A China-based technology company won’t pay a fine in settling with the Securities and Exchange Commission (SEC) over an alleged accounting fraud scheme perpetrated by two of its former senior managers.

Cloopen Group Holding, a provider of cloud communications products and services, dodged a potential penalty from the SEC for violations that included running afoul of reporting, recordkeeping, and internal control provisions of the federal securities laws, the agency announced Tuesday.

In October, Cloopen announced it received its final delisting determination from the New York Stock Exchange (NYSE) after failing to timely file certain of its annual reports for years impacted by the alleged fraud scheme.

The details: From May 2021 through February 2022, the former operating management director and a former department head at Cloopen “orchestrated a fraudulent scheme to prematurely recognize revenue on service contracts for which Cloopen had either not completed work or, in some instances, not even started work,” the SEC said in its order.

The alleged scheme began months after Cloopen first went public on the NYSE and was spurred by quarterly sales goal targets as part of a new performance evaluation system at the company, per the order.

The accounting irregularities were first identified by an external auditor and confirmed by an internal investigation. The probe determined the company overstated revenue by $1.8 million for the second quarter of 2021 and $2.8 million for the third quarter of 2021, among other findings.

Compliance considerations: Cloopen self-reported the findings of the external auditor to the SEC, “within a few days of retaining outside counsel to conduct an internal investigation and before any significant steps had been taken as part of that investigation,” the agency said.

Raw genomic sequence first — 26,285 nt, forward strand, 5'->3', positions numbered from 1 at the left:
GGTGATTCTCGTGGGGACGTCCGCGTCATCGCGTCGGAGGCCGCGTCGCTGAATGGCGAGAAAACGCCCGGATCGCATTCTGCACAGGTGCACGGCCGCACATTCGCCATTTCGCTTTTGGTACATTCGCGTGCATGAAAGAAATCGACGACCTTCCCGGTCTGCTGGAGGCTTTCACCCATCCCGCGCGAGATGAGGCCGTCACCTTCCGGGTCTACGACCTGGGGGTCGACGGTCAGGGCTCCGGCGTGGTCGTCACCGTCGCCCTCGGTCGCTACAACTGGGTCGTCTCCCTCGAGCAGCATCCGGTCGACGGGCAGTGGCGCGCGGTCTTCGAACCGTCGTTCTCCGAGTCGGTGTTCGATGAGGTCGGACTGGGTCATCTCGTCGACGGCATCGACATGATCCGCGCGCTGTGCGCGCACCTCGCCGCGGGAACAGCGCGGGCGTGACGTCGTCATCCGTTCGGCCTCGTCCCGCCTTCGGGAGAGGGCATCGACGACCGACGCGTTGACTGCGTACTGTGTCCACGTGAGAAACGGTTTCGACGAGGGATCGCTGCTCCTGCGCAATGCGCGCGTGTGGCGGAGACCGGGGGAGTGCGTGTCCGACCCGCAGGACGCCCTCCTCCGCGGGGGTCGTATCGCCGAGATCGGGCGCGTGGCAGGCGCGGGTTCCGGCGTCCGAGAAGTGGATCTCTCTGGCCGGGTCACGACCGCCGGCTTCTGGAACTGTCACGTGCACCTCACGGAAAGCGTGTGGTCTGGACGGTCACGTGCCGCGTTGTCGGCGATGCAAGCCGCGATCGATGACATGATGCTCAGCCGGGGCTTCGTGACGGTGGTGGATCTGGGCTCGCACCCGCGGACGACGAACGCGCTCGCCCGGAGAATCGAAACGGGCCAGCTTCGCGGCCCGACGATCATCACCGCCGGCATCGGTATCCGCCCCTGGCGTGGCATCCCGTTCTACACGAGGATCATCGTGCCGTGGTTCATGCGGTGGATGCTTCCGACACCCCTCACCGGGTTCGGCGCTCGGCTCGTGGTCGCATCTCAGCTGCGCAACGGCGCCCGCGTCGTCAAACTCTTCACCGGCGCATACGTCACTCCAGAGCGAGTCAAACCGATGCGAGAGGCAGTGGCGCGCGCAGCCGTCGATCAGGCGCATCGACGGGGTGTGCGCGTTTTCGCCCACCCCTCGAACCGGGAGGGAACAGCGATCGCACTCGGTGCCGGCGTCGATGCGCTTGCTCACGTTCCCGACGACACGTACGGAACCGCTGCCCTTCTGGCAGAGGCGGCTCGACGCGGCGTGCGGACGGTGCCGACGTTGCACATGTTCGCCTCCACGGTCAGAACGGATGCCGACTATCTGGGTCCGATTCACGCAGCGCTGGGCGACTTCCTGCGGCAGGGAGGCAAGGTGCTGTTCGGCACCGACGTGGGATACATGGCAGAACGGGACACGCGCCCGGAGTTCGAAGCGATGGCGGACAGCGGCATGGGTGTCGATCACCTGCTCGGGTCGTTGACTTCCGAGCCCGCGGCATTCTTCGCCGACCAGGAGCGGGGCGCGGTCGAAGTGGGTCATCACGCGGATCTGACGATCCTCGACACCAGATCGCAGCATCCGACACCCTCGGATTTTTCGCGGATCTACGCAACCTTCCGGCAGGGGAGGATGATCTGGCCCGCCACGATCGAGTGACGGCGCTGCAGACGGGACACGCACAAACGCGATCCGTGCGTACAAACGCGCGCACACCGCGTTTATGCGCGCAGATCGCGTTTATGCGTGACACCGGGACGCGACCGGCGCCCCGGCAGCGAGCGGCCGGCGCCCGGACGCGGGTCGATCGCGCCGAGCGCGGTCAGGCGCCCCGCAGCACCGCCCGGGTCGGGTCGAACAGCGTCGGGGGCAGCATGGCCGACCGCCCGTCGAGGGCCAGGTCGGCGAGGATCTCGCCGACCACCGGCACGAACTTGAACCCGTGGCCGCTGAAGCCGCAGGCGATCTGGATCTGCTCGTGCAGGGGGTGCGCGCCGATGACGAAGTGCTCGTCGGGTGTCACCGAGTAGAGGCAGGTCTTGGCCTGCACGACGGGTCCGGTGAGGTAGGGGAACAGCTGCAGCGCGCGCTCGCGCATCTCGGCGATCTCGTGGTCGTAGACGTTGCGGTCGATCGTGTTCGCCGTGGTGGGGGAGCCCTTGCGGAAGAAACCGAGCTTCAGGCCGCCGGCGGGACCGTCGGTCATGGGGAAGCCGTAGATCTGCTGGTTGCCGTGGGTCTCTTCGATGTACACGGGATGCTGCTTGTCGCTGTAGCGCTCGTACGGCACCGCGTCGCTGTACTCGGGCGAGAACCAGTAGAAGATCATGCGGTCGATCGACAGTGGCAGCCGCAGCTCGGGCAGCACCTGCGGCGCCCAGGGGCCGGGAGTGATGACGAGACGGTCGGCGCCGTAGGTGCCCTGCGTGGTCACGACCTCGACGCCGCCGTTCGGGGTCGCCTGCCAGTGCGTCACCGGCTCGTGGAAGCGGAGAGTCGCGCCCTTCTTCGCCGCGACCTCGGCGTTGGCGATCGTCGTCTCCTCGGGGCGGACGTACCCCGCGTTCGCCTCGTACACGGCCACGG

The company substantially cooperated with the SEC’s investigation, the agency said, and took remedial actions including:

  • Forming an independent board committee to investigate the issues uncovered by the external auditor;
  • Terminating the senior managers responsible for the alleged scheme, disciplining other employees involved, and reorganizing or removing departments involved;
  • Strengthening its internal accounting controls for customer contracts, payments, and revenue recognition;
  • Recruiting finance and accounting personnel with expertise in U.S. generally accepted accounting principles; and
  • Clawing back bonuses paid to the company’s chief executive and chief financial officer.

“This enforcement action demonstrates what we have said repeatedly: There are real benefits to companies that self-report their potential securities law violations, assist during our investigations, and undertake remedial measures,” said Gurbir Grewal, director of the SEC’s Division of Enforcement, in the agency’s release.

Company response: “The settlement indicates our cooperation and remedial efforts during the process, as well as our continued commitment to improving our internal controls,” said Cloopen Chief Executive Changxun Sun in a statement. “Going forward, we will focus more on our business and future developments and continue to create value for our customers and shareholders.”

Editor’s note: This story was updated Feb. 8 to include a response statement from Cloopen.